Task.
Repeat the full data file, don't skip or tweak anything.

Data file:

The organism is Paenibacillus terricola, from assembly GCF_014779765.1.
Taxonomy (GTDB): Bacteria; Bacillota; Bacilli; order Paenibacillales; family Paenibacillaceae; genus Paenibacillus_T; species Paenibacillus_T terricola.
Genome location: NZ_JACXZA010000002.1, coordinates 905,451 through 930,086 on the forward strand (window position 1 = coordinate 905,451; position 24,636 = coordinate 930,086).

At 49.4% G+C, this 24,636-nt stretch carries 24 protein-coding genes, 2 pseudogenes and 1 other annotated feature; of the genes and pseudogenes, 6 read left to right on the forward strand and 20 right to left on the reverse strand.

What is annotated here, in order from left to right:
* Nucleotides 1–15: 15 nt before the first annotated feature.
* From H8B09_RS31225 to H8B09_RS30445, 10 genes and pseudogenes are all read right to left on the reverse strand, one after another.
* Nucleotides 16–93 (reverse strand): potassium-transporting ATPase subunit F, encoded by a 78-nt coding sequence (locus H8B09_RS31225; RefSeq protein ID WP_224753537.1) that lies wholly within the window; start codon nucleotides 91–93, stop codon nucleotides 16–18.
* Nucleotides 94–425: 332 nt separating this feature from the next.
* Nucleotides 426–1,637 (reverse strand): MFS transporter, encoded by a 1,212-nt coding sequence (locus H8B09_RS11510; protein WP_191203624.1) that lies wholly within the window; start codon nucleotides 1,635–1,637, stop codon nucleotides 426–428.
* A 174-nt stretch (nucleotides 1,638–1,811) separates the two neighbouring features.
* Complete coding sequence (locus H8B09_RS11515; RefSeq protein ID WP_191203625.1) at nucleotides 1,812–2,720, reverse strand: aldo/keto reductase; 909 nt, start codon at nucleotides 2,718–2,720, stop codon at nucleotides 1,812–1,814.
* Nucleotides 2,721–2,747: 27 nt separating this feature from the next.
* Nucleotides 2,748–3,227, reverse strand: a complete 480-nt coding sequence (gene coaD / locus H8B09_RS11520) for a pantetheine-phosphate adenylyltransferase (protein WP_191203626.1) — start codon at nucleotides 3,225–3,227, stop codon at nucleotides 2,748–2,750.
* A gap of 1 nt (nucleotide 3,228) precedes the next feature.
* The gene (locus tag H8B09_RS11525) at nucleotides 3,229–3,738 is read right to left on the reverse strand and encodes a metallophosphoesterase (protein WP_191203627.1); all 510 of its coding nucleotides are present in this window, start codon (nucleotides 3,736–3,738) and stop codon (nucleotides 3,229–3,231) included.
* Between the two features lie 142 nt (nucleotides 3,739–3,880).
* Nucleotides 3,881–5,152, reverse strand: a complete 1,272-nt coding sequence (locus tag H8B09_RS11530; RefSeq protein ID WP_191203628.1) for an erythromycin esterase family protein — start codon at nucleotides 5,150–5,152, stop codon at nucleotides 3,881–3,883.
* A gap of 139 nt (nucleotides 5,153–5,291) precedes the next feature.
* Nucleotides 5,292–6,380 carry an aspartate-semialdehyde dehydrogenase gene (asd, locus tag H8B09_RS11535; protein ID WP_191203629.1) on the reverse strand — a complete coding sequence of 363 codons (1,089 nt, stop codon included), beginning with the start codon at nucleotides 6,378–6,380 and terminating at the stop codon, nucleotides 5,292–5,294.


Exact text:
The organism is Paenibacillus terricola, from assembly GCF_014779765.1.
Taxonomy (GTDB): Bacteria; Bacillota; Bacilli; order Paenibacillales; family Paenibacillaceae; genus Paenibacillus_T; species Paenibacillus_T terricola.
Genome location: NZ_JACXZA010000002.1, coordinates 905,451 through 930,086 on the forward strand (window position 1 = coordinate 905,451; position 24,636 = coordinate 930,086).

At 49.4% G+C, this 24,636-nt stretch carries 24 protein-coding genes, 2 pseudogenes and 1 other annotated feature; of the genes and pseudogenes, 6 read left to right on the forward strand and 20 right to left on the reverse strand.

What is annotated here, in order from left to right:
* Nucleotides 1–15: 15 nt before the first annotated feature.
* From H8B09_RS31225 to H8B09_RS30445, 10 genes and pseudogenes are all read right to left on the reverse strand, one after another.
* Nucleotides 16–93 (reverse strand): potassium-transporting ATPase subunit F, encoded by a 78-nt coding sequence (locus H8B09_RS31225; RefSeq protein ID WP_224753537.1) that lies wholly within the window; start codon nucleotides 91–93, stop codon nucleotides 16–18.
* Nucleotides 94–425: 332 nt separating this feature from the next.
* Nucleotides 426–1,637 (reverse strand): MFS transporter, encoded by a 1,212-nt coding sequence (locus H8B09_RS11510; protein WP_191203624.1) that lies wholly within the window; start codon nucleotides 1,635–1,637, stop codon nucleotides 426–428.
* A 174-nt stretch (nucleotides 1,638–1,811) separates the two neighbouring features.
* Complete coding sequence (locus H8B09_RS11515; RefSeq protein ID WP_191203625.1) at nucleotides 1,812–2,720, reverse strand: aldo/keto reductase; 909 nt, start codon at nucleotides 2,718–2,720, stop codon at nucleotides 1,812–1,814.
* Nucleotides 2,721–2,747: 27 nt separating this feature from the next.
* Nucleotides 2,748–3,227, reverse strand: a complete 480-nt coding sequence (gene coaD / locus H8B09_RS11520) for a pantetheine-phosphate adenylyltransferase (protein WP_191203626.1) — start codon at nucleotides 3,225–3,227, stop codon at nucleotides 2,748–2,750.
* A gap of 1 nt (nucleotide 3,228) precedes the next feature.
* The gene (locus tag H8B09_RS11525) at nucleotides 3,229–3,738 is read right to left on the reverse strand and encodes a metallophosphoesterase (protein WP_191203627.1); all 510 of its coding nucleotides are present in this window, start codon (nucleotides 3,736–3,738) and stop codon (nucleotides 3,229–3,231) included.
* Between the two features lie 142 nt (nucleotides 3,739–3,880).
* Nucleotides 3,881–5,152, reverse strand: a complete 1,272-nt coding sequence (locus tag H8B09_RS11530; RefSeq protein ID WP_191203628.1) for an erythromycin esterase family protein — start codon at nucleotides 5,150–5,152, stop codon at nucleotides 3,881–3,883.
* A gap of 139 nt (nucleotides 5,153–5,291) precedes the next feature.
* Nucleotides 5,292–6,380 carry an aspartate-semialdehyde dehydrogenase gene (asd, locus tag H8B09_RS11535; protein ID WP_191203629.1) on the reverse strand — a complete coding sequence of 363 codons (1,089 nt, stop codon included), beginning with the start codon at nucleotides 6,378–6,380 and terminating at the stop codon, nucleotides 5,292–5,294.